“If our Emergency Room was over capacity, you could begin to make the case for a SED, but we’re not,” said Jarrod Bernstein, Senior Vice President for Marketing and Communications for CarePoint Health. Bayonne Medical Center recently expanded its emergency room’s annual patient capacity by 2,000.
Meanwhile, southern neighborhoods of Jersey City have been without nearby emergency facilities since Greenville Hospital closed in 2008 when it was still owned by Liberty Health. RWJ Barnabas merged with Liberty Health as part of its acquisition of Jersey City Medical Center in 2014.
“Crime in Greenville is a big issue, HIV and AIDs, and cervical cancer are all big issues here,” said Demetrius Terry, executive director of the Greenville Health Coalition. “Why would [hospitals] not want to stay in Greenville where the need is? I understand there is a risk, because that’s the business of healthcare.” Terry said his community’s healthcare needs will be better met from the SED and Neighborhood Health Center planned for his neighborhood.


“Why would [hospitals] not want to stay in Greenville where the need is? I understand there is a risk, because that’s the business of healthcare.”
– Demetrius Terry

Insurance at the root?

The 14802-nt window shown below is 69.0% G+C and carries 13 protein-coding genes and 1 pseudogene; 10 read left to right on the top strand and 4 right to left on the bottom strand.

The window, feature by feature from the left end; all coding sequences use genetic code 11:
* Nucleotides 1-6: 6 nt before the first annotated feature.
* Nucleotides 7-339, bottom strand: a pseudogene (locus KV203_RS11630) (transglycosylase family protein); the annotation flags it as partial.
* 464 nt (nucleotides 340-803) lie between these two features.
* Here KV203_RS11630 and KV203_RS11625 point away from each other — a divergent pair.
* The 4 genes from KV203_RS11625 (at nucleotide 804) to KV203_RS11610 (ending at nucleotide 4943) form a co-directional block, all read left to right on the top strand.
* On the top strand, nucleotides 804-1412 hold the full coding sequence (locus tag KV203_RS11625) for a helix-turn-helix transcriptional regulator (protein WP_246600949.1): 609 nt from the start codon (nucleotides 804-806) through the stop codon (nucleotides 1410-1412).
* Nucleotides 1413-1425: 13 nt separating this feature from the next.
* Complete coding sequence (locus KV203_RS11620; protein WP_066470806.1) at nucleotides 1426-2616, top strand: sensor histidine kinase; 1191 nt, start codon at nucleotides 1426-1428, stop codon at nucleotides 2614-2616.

Incentives are usually at the root of market problems. In this case, healthcare needs are not in line with medical business demand. Today’s insurance market sends the message to healthcare provider networks who build medical facilities to choose locales where people have health insurance.
“The U.S. decided to take healthcare and throw it out into the market,” said 31st District Assemblyman Nicholas Chiaravalloti. The 31st District covers all of Bayonne and part of Jersey City. “So now there are bottom-line economic factors that determine where these facilities are located rather than purely were the need is.” Chiaravalloti said he supports as much high-quality medical service for Bayonne as possible but acknowledged a shortage of medical services for his constituents in Jersey City’s Bergen-Lafayette and Greenville sections.
The market demand for medical services in places like Greenville is suppressed by the area’s lower median income, lower rate of insured people, and higher rate of people on Medicaid than in areas like Bayonne, downtown Jersey City, or Hoboken. SEDs are designed, in part, to fill the need for emergency services in areas like Greenville that would benefit from shorter response times for emergency medical services.
Hospitals also can’t negotiate higher Medicaid fees, like they can with other services in private insurance networks. While Medicaid pays CarePoint about 80 cents on the dollar, CarePoint has higher profit margins on emergency room visits and transactions with private insurance companies. An SED four blocks from Bayonne Medical Center, in the heart of midtown, would bifurcate the territory of emergency management services, which by law transports patients to the closest appropriate facility.